An Oak Lawn woman was indicted Wednesday on charges of forging the signatures of hundreds of Oak Lawn residents on petitions to get a referendum placed on the village's ballot.
The Office of Cook County State's Attorney Anita Alvarez announced Wednesday that Myrna Jurcev, 69, of Oak Lawn has been charged with a felony offense of "mutilation of election materials and the misdemeanor offense of disregard of election code."
In December 2010 through January 2011, Jurcev led a signature-collecting effort by the Oak Lawn Tax Watch Group to place a referendum on the ballot that would have asked voters to change the structure of Oak Lawn's municipal government.
The referendum would have allowed residents to vote on whether the village should have a "strong mayor" system of government, in which the mayor has more power over city operations, or continue to have a professional city manager run day-to-day affairs of the city.
Jurcev submitted 132 petition sheets to the Circuit Court of Cook County with the signatures of 1,200 registered voters, Alvarez said. An objection was filed claiming the petitions contained forged signatures, and numerous voters signed affidavits claiming their signatures were forged, according to an issued press release.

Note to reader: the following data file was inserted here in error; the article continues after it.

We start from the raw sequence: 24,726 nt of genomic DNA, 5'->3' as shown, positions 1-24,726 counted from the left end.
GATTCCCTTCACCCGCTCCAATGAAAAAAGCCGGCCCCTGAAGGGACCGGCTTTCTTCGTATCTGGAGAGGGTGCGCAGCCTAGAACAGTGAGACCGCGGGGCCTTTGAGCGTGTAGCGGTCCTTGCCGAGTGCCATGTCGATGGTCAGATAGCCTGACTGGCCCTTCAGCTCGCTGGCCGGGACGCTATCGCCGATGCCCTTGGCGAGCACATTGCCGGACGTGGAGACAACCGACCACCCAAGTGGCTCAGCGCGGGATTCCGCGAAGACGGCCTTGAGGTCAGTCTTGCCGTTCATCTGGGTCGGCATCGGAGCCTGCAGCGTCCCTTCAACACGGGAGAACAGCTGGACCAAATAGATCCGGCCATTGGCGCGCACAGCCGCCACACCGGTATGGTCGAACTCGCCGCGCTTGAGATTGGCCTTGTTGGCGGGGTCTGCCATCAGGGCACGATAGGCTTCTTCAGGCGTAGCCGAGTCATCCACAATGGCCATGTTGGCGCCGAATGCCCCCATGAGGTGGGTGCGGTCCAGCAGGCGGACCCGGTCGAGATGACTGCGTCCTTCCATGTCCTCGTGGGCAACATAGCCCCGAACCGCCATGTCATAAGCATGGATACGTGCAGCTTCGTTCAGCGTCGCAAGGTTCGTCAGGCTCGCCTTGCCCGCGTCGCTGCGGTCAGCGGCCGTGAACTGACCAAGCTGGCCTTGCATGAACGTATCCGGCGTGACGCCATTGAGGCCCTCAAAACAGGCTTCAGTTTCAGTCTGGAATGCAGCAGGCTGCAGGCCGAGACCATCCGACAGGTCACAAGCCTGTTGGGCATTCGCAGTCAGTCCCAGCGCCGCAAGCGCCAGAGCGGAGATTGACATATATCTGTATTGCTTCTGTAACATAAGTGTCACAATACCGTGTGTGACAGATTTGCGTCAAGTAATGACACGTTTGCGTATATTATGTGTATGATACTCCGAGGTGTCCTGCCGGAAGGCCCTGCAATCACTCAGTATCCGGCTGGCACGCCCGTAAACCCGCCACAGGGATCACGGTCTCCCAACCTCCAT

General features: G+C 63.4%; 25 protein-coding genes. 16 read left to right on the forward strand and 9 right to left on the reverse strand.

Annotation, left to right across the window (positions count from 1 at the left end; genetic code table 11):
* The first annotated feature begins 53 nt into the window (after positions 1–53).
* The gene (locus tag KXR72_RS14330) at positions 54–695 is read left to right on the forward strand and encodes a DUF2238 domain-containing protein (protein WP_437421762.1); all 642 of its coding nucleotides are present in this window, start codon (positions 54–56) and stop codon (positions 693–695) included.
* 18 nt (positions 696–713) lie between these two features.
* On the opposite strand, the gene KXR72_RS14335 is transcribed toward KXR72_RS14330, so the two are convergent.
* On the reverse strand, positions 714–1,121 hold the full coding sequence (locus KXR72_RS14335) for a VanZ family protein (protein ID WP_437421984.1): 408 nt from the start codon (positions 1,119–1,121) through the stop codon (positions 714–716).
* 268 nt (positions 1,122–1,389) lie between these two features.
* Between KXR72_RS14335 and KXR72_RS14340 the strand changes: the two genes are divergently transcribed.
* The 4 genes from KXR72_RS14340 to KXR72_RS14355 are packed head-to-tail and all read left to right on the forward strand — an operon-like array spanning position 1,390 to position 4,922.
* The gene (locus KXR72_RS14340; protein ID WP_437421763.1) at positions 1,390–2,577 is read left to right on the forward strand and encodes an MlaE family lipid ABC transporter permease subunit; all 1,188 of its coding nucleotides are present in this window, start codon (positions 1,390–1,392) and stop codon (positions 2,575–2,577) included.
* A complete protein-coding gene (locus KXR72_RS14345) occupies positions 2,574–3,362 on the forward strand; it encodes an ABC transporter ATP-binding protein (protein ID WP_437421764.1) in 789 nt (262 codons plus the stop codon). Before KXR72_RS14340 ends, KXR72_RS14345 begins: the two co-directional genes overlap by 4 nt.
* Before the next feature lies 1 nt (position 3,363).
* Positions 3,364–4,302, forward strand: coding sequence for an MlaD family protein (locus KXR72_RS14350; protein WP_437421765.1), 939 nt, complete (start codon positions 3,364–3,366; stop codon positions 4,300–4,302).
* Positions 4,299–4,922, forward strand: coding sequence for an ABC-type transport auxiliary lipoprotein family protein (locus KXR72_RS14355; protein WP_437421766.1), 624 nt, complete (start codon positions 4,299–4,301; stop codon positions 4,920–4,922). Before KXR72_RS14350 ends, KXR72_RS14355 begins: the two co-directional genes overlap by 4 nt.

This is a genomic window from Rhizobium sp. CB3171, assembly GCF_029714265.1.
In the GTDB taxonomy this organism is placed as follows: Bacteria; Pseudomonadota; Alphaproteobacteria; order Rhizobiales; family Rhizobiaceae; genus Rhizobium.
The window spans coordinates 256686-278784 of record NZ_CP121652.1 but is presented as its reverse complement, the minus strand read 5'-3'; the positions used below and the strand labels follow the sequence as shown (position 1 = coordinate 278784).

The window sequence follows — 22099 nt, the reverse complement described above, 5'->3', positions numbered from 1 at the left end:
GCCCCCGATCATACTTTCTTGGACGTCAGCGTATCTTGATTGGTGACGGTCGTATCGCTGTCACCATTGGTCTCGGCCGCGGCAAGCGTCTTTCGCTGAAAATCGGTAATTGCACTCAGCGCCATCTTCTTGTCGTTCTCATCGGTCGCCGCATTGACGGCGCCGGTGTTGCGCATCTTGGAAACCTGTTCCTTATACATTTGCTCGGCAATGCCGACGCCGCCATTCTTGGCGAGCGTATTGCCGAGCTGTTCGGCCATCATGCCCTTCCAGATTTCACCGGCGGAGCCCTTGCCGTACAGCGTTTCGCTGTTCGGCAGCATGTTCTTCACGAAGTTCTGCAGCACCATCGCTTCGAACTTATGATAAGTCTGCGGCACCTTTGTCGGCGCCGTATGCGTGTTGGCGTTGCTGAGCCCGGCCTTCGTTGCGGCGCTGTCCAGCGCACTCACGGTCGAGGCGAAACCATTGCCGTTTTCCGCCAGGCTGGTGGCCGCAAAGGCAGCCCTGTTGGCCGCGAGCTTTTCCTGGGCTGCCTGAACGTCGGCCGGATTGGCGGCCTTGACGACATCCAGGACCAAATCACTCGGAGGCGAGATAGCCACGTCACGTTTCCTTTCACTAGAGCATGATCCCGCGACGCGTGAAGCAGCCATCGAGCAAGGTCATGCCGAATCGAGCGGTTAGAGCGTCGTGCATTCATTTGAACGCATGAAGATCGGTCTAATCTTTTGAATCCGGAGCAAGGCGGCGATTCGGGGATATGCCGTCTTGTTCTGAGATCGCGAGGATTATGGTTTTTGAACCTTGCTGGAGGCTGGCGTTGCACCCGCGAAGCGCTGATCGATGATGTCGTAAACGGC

The Cook County State's Attorney's Office looked into the claims and found that dozens of Oak Lawn residents whose names appeared on the petition never gave their signature.
They also discovered that 85 of the 132 petitions notarized by Jurcev were allegedly circulated by her 97-year-old mother in December 2010 during cold and snowy weather, said the release.
City Clerk Jane Quinlan sent a letter to the Oak Lawn village government Jan. 7 and said that this "may be one of the worst cases of petition fraud in Illinois history," according to the Chicago Tribune.
The petitions were withdrawn and the referendum did not appear on the ballot. Jurcev pleaded not guilty to charges Wednesday morning and was released, according to the Office of the State's Attorney.
The case will be continued Nov. 29, and if convicted Jurcev could face up to three years in prison.